Now for the Long Term

By Robert Hickson 21/10/2013

The Oxford Martin Commission for Future Generations have just released a report – Now for the Long Term.  In addition to laying out the megatrends and challenges facing the world, they also propose some solutions.




The report does a generally good job in setting out concisely some of the  “megatrends” (ie long lasting trends that are likely to have significant, but not immediately apparent impacts), although the discussion on technology megatrends is disappointingly mostly about information technologies.

It links these megatrends to five types of challenges that are likely to shape the future of human societies:

  • How can growth and development be made more sustainable and inclusive?

  • How can food, energy, water and biodiversity be made more secure?

  • How can public health infrastructure and processes respond to the needs of all?

  • How can power transitions be the basis of fresh forms of collaboration?

  • How can businesses, institutions and governments contribute to more inclusive and sustainable growth?

The second part of the report looks back to see if there are historical precedents for how societies have handled crises well or badly. I found this section, by summarising a range of different events and developments – involving past crises, shared interests, leadership, inclusive governance, and collaborative institutions – particularly useful. Some of the examples include the global financial crisis, genocides in Somalia and Rwanda, Y2K, the EU’s Single Market Programmes, the Helsinki Accords, the Montreal Protocol banning ozone-depleting chloro-fluoro carbons, tobacco control, and the Global Alliance for Vaccines and Immunisations.

I got the sense though that the examples were, unsurprisingly, chosen to support their proposals for how to address the challenges.

The report does a very good job in highlighting that there isn’t a quick and easy fix to what we, the world, are facing. They note the factors that make change hard are:

  • 20th century structures and institutions are poorly equipped for 21st century challenges

  • Political and business timeframes encourage short-sightedness

  • Declining trust in politics and limited opportunities for constructive public engagement

  • Issues are becoming more complex and evidence may be less certain

  • Cultural barriers within and between societies are a big hinderance

Their proposed solutions are neither easy, nor often particularly appealing or exciting at first (or even second) glance. They place a lot of emphasis on developing standards, having better data, and greater transparency.

More multi-stakeholder partnerships – what they call a “Coalition of the Working – bringing together countries, companies and cities to counteract climate change. While of some merit, I feel their selection of which groups to involve is restrictive. Only companies affiliated with the World Business Council on Sustainable Development, for example. No constructive NGOs or smaller community organisations that could have useful experience and insights to contribute.

They also propose the creation of new, or at least re-invigorated, global institutions, that focus on long-term resilience. Not exciting stuff, but they do point to existing institutions that can form the basis of the new ones.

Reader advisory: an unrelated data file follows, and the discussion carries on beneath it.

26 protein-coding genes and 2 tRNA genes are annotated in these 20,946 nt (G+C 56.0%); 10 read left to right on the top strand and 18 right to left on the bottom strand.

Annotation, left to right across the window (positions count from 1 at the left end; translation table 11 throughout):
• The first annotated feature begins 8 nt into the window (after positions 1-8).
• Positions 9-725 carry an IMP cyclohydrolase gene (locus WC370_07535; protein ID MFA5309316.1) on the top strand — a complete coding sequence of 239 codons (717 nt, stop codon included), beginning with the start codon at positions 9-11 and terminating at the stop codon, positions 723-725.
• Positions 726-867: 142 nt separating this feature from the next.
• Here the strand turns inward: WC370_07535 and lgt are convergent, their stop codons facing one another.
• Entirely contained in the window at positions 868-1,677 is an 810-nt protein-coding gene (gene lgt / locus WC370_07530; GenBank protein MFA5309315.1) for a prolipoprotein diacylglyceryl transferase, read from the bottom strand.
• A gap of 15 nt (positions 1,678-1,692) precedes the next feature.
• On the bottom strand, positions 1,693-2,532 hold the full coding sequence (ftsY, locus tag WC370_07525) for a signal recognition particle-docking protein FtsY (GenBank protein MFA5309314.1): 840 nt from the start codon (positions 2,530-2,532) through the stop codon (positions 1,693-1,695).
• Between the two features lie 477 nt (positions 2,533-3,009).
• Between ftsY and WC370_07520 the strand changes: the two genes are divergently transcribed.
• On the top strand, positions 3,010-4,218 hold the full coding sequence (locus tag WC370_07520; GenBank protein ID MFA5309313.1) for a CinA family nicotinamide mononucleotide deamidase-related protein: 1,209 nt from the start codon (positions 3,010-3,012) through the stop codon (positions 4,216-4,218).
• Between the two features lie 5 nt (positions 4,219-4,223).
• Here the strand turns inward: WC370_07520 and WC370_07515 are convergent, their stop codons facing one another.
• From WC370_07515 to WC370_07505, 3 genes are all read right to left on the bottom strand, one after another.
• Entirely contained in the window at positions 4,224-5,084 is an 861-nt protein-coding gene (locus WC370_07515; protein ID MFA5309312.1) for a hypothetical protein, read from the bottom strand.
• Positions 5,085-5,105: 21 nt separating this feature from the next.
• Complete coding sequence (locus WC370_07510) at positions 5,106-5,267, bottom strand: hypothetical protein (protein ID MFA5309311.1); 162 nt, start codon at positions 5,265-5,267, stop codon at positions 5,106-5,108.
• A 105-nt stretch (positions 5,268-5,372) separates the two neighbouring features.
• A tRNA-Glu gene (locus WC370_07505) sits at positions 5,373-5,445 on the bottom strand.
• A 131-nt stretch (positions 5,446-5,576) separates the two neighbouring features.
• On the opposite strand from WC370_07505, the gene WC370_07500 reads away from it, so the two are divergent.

Other proposal include:

  • Reduce fossil fuel and agricultural subsidies.
  • Establish a Voluntary World Taxation and Regulatory Exchange so to encourage harmonise taxation systems for multinational corporations are more transparent about .
  • Implement existing proposals for long term accounting frameworks, so that there isn’t a bias against future generations.
  • Develop a long-Term Index to measure governance.
  • Break inter-generational poverty through greater focus on social protection schemes.
  • Address the youth unemployment crises.
  • Articulate a common global vision and shared values for global civilisation.

All in all a liberal agenda. Some, like a common global vision, may be unachievable, or of little actual utility even if they were.

The Commission responsible for the report is impressive, but in my view would benefit from having a few more hard-headed business leaders involved.

As a Guardian columnist noted following the report’s release, building more institutions may not create the most agile, innovative and effective means of addressing some of the problems. But she also noted that currently available alternatives made her queasy too.

Still, as Rick Boven noted in his Guest Work here on Sciblogs, the top down approach by itself won’t work. More attention could be paid to the ability of individuals and small(-ish) groups to effect change at the local level.

The report does a good job of indicating where we can pick up on some smaller scale activities and institutions that may work at larger scale. But that isn’t a given. With the scale and range of challenges we are facing, more experimenting rather than lock-in is necessary. However, time and money for exquisitely designed randomised controlled trials isn’t available.

The Oxford Martin Commission is to be commended for bringing together a lot of information into a useful compilation, and suggesting solutions. They may not be the best solutions, but they can stimulate the discussions and thinking.

My question to the Commission is “what next?” A lot of effort went into the report, what’s your encore? There is no indication of that at the moment.